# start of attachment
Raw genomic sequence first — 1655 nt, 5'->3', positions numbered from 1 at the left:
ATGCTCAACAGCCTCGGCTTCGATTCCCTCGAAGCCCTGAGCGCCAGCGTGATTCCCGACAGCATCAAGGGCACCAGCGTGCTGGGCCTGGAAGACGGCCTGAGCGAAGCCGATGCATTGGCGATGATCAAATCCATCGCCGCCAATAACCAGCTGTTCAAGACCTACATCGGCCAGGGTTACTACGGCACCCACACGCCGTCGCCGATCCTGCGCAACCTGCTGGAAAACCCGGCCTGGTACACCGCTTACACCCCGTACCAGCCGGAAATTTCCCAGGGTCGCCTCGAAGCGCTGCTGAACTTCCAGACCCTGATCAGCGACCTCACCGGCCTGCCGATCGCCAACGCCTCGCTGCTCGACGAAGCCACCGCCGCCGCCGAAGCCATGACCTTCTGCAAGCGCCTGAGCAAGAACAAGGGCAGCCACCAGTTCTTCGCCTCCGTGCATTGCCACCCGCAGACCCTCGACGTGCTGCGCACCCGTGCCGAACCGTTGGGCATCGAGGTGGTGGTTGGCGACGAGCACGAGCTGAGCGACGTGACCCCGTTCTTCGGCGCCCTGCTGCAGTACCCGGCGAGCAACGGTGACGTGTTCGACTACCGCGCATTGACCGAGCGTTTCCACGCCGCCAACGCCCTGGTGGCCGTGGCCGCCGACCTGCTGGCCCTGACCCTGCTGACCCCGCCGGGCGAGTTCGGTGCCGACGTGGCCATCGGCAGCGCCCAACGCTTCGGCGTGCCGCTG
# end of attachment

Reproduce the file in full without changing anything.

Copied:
Raw genomic sequence first — 1655 nt, 5'->3', positions numbered from 1 at the left:
ATGCTCAACAGCCTCGGCTTCGATTCCCTCGAAGCCCTGAGCGCCAGCGTGATTCCCGACAGCATCAAGGGCACCAGCGTGCTGGGCCTGGAAGACGGCCTGAGCGAAGCCGATGCATTGGCGATGATCAAATCCATCGCCGCCAATAACCAGCTGTTCAAGACCTACATCGGCCAGGGTTACTACGGCACCCACACGCCGTCGCCGATCCTGCGCAACCTGCTGGAAAACCCGGCCTGGTACACCGCTTACACCCCGTACCAGCCGGAAATTTCCCAGGGTCGCCTCGAAGCGCTGCTGAACTTCCAGACCCTGATCAGCGACCTCACCGGCCTGCCGATCGCCAACGCCTCGCTGCTCGACGAAGCCACCGCCGCCGCCGAAGCCATGACCTTCTGCAAGCGCCTGAGCAAGAACAAGGGCAGCCACCAGTTCTTCGCCTCCGTGCATTGCCACCCGCAGACCCTCGACGTGCTGCGCACCCGTGCCGAACCGTTGGGCATCGAGGTGGTGGTTGGCGACGAGCACGAGCTGAGCGACGTGACCCCGTTCTTCGGCGCCCTGCTGCAGTACCCGGCGAGCAACGGTGACGTGTTCGACTACCGCGCATTGACCGAGCGTTTCCACGCCGCCAACGCCCTGGTGGCCGTGGCCGCCGACCTGCTGGCCCTGACCCTGCTGACCCCGCCGGGCGAGTTCGGTGCCGACGTGGCCATCGGCAGCGCCCAACGCTTCGGCGTGCCGCTG